MOST of them began in a garage, don't crave fame but want to make a difference. Whatever which way their mindset, these surf-mad, eco-conscious entrepreneurs are making a name for their brands.
EAT YOUR WATER
When Liam Scanlan started his surfwear label Eat Your Water, one thought was firmly in his mind.
"I wanted to make it look like we were as big as the biggest surf brands and I wasn't a guy in the bedroom designing," he says.
Truth is, Scanlan was only 18 and living in his family home.
Now 23, Scanlan hasn't moved out but he's scaled: he's taken on a year's lease on a Mayfield factory to store his expanding surfwear range as his plan of "taking the business model of major competitors and adding to it" pay offs.
Notching up 180 per cent growth in the last financial year, Eat Your Water's turnover has hit seven figures. Scanlan was recently named, for the second consecutive year, in the Top 50 People in E-Commerce during Australian Retail Week in Melbourne - he was ranked 33, an improvement on 41st place a year earier.
"I am a big believer in e-commerce as the future, which is sad and good and unavoidable," says Scanlon, close to completing a double degree (Bachelor of Business and Bachelor of Innovation and Entrepreneurship) at the University of Newcastle.
A self-taught artist who uses and Apple pen and Ipad to sketch the designs splashed across his products, Scanlan is determined to ensure that EYW "replenishes rather than diminishes" the earth.
He's partnered with charities like the Marine Conservation Society and Wires and has hired an ethics and sustainability consultant as he strives to remove all plastic from his operations and ensure his Indonesian manufacturer does the same, and embrace a circular economy model that ensures his products don't end up in landfill.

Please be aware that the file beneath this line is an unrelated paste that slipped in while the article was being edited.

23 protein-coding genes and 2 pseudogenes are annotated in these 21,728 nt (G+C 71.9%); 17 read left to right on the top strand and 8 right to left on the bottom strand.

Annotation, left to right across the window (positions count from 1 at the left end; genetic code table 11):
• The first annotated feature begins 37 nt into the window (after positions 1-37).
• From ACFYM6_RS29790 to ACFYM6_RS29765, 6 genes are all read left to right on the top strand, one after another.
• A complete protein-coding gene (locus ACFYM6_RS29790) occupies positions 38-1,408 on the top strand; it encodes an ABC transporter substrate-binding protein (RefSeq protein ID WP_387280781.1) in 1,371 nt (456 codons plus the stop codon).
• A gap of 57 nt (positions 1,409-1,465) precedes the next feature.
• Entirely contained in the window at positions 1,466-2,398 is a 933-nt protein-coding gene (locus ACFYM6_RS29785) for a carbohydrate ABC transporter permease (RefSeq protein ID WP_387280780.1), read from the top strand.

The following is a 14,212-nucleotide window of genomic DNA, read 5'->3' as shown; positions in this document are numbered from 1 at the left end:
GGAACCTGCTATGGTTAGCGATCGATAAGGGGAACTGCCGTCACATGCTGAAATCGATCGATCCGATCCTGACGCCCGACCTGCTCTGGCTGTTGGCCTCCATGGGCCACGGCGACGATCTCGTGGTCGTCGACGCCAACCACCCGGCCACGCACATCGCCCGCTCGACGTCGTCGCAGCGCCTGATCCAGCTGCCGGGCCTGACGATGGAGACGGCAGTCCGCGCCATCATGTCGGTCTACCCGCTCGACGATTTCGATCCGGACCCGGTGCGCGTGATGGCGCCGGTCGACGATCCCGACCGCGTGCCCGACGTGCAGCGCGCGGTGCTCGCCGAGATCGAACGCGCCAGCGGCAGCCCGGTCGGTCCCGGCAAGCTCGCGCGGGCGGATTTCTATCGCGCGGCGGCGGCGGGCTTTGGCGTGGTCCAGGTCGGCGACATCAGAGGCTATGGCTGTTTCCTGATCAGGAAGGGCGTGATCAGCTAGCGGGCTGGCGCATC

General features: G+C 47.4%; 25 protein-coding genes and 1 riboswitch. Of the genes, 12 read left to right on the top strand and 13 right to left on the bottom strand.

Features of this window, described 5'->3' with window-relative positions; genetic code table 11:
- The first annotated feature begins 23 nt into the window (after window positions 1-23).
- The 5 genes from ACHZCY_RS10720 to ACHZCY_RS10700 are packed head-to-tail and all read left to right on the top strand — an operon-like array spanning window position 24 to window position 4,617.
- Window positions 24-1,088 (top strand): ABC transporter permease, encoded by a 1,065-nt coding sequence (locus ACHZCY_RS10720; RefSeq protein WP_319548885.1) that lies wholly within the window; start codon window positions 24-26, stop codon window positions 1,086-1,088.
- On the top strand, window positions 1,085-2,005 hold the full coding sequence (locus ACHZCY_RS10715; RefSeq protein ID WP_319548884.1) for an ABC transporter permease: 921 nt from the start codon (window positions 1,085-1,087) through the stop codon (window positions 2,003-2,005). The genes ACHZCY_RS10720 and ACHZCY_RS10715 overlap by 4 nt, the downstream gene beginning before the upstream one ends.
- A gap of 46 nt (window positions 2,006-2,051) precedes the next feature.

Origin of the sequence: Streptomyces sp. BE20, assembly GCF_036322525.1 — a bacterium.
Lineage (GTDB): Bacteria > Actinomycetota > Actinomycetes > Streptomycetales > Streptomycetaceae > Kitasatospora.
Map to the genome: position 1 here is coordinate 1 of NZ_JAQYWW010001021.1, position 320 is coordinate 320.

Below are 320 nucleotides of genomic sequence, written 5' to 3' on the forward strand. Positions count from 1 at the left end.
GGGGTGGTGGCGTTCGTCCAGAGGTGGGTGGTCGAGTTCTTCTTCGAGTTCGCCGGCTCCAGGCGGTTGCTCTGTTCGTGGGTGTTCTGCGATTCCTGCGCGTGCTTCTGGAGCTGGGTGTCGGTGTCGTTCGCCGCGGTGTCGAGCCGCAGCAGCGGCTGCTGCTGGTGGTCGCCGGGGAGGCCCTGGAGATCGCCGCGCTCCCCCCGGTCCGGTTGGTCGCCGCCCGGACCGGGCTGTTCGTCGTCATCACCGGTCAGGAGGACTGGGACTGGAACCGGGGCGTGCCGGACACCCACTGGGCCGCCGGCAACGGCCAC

"People forget that I am a kid who started a T-shirt business at 18 and I am still learning as I go," he says.
"There's so much depth to it all, it's intimidating."
Scanlan's environmental ethos is traceable to his respect for the ocean as a surfer and the agitated intellect of his generation.
"Last year I was watching the federal election and it was the first time I felt genuinely sad, my mates and I felt that hope was dimming with the realisation that the people who are meant to be leading aren't," he says.
"Businesses shouldn't have to wait for a policy to cut carbon - at the end of the day, we know what is right and wrong, and I thought, 'I am in a position to do something."
LONE CLOTHING CO
Mitch Samways has retail in his genes.
His parents, Col and Sharon, ran waveski manufacturing business Wavemaster in Broadmeadow. [Col now runs the operations Redhead].
The youngest of the three Samways boys, he left school at 14 to do an electrician trade.
In 2017, aged 18, he borrowed a heat printer belonging to a mate and started printing shirts in his garage in Redhead, motivated by the idea of having more cash for beer time with his mates at the weekend.
His brand name is all about the independence he holds dear as a young man.